LCGA Exhibitions



24 January- 15 March 2013
Limerick City Gallery of Art


As Ireland turns further into its Decade of Commemorations, Limerick City Gallery of Art presents STRIKE!, an exhibition exploring industrial disputes and workers resistance including the occurrence of Limerick’s extraordinarySOVIET, with material from Limerick City Museum, exploring the strike protest that existed in Limerick and 'excited world attention' in April 1919. STRIKE! presents the Battle of Orgreave (an injury to one is an injury to all) by Jeremy Deller, directed by Mike Figgis, co-commissioned by Artangel and Channel 4.

In a series of Films curated by Anthony Haughey,a wide range of response to industrial unrest, across many countries from Ireland to Argentina

The list of Films on show include:

  1. STRIKE Sergei Eisenstein (94 minutes)

  2. Dole not Coal COMPRESS Media (135 minutes)

  3. Harlan County USA - Barbara Kopple (105 minutes)

  4. Salt of the Earth Herbert J. Biberman (94 minutes)

  5. The Take Avi Lewis & Naomi Klein (87 minutes)

  6. The Great Grunwick Strike Brent Trades Council (64 minutes)

  7. Stand Together Brent Trades Council (52 minutes)

  8. Look back at Grunwick Brent Trades Council (26 minutes)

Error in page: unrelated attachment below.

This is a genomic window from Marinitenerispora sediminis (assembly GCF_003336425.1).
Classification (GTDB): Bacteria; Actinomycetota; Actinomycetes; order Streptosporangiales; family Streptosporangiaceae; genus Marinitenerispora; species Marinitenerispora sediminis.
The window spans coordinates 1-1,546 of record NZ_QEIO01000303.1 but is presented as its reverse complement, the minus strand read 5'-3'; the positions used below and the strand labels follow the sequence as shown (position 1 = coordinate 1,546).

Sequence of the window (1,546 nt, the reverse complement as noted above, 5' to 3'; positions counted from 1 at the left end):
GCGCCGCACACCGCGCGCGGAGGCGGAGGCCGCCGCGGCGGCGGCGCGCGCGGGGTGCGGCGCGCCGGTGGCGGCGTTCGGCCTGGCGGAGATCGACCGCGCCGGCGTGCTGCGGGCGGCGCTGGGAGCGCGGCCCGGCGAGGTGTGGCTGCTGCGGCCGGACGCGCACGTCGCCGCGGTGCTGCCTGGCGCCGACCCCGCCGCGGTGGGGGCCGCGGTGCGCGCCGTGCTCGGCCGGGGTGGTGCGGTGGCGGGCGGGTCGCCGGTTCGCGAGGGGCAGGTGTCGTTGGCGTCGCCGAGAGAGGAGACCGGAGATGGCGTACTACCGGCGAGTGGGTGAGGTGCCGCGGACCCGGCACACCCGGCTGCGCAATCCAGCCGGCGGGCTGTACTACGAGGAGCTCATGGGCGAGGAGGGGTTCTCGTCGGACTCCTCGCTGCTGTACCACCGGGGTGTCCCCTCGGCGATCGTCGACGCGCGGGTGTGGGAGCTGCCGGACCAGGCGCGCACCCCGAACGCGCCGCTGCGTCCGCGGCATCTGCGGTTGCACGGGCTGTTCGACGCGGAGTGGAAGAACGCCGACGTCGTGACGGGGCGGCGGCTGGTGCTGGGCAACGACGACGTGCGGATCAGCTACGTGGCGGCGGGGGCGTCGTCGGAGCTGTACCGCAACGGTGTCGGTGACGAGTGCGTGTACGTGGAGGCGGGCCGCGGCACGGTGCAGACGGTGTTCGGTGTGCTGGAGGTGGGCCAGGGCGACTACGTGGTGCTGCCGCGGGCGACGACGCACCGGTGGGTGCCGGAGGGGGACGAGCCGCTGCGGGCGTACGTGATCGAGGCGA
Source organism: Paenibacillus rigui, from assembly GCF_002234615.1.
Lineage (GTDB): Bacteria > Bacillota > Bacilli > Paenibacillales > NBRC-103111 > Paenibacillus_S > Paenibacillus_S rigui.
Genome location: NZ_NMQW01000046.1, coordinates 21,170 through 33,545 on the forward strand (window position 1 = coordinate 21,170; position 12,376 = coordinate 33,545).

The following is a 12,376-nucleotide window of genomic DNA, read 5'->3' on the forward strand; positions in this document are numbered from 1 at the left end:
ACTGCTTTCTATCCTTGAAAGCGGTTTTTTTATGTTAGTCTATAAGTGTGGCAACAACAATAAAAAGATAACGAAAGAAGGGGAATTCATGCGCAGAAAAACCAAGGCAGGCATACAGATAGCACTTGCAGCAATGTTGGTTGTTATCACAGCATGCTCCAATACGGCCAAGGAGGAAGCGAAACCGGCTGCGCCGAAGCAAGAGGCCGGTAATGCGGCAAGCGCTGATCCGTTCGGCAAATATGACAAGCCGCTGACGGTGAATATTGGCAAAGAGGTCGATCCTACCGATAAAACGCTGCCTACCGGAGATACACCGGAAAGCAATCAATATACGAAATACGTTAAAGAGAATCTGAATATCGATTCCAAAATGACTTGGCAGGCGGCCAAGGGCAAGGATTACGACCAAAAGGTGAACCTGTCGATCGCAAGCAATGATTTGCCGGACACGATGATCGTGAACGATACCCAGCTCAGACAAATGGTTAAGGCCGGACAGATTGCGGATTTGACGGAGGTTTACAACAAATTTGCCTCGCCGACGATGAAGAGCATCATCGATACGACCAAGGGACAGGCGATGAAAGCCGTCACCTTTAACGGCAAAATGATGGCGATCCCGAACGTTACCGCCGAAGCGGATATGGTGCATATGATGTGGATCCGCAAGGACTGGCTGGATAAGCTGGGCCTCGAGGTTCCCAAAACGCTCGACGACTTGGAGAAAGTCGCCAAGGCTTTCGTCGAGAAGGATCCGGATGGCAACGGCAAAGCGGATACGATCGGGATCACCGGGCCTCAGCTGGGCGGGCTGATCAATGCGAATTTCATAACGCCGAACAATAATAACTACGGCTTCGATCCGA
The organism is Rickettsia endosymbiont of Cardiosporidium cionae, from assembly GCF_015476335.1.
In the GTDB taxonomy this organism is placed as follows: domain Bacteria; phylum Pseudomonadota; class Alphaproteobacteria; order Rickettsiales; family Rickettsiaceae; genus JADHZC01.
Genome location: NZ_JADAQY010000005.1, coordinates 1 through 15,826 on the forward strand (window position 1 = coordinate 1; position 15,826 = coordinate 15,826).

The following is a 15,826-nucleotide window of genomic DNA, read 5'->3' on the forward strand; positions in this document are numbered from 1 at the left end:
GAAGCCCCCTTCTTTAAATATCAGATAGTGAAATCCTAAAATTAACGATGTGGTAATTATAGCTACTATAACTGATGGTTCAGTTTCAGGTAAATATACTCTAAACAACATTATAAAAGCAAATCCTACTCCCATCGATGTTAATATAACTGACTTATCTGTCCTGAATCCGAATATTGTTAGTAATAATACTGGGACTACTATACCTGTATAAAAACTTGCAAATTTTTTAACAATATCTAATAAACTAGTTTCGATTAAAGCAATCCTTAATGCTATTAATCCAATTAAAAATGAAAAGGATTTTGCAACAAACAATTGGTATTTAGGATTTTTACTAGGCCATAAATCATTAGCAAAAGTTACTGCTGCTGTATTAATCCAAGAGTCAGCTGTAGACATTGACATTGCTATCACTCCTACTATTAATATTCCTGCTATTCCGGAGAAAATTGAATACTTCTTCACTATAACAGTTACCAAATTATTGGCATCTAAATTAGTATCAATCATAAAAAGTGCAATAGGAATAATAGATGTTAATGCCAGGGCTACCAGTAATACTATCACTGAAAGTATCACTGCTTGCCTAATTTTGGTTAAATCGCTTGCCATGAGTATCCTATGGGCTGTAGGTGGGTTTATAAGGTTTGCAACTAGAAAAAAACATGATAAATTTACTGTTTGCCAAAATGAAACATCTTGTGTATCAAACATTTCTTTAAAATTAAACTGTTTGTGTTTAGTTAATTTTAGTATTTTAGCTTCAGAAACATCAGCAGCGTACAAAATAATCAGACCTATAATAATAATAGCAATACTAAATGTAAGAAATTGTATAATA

9. The Globalisation Tapes Vision Machine Project (70 minutes)

  10. The GAMA Strike (60 minutes)

  11. The Forgotten Space Allan Sekula (116 minutes)

The following films will be screened on dates to be confirmed, with guest speakers attending:

  1. Modern Times Charles Chaplin (87 minutes)

  2. 161 Days Declan O Connell (45 minutes)

Screening events listed in Event & Lectures section on web site




The Head Quarters Project calls on members of the community to contribute to a collective unearthing of buried memory of Limerick’s Soviet.

These explorations begin LCGA’s year-long presentation of the notions of Labour and Work in today’s world, with exhibitions throughout the year, drawing from the centenary of Dublin’s 1913 Lockout. It is, at the very least poignant, that this exhibition opens as workers from HMV concluded a sit-in for their rights and entitlements as workers, with many others realising the instability and problematic nature of working in Ireland and Europe today.

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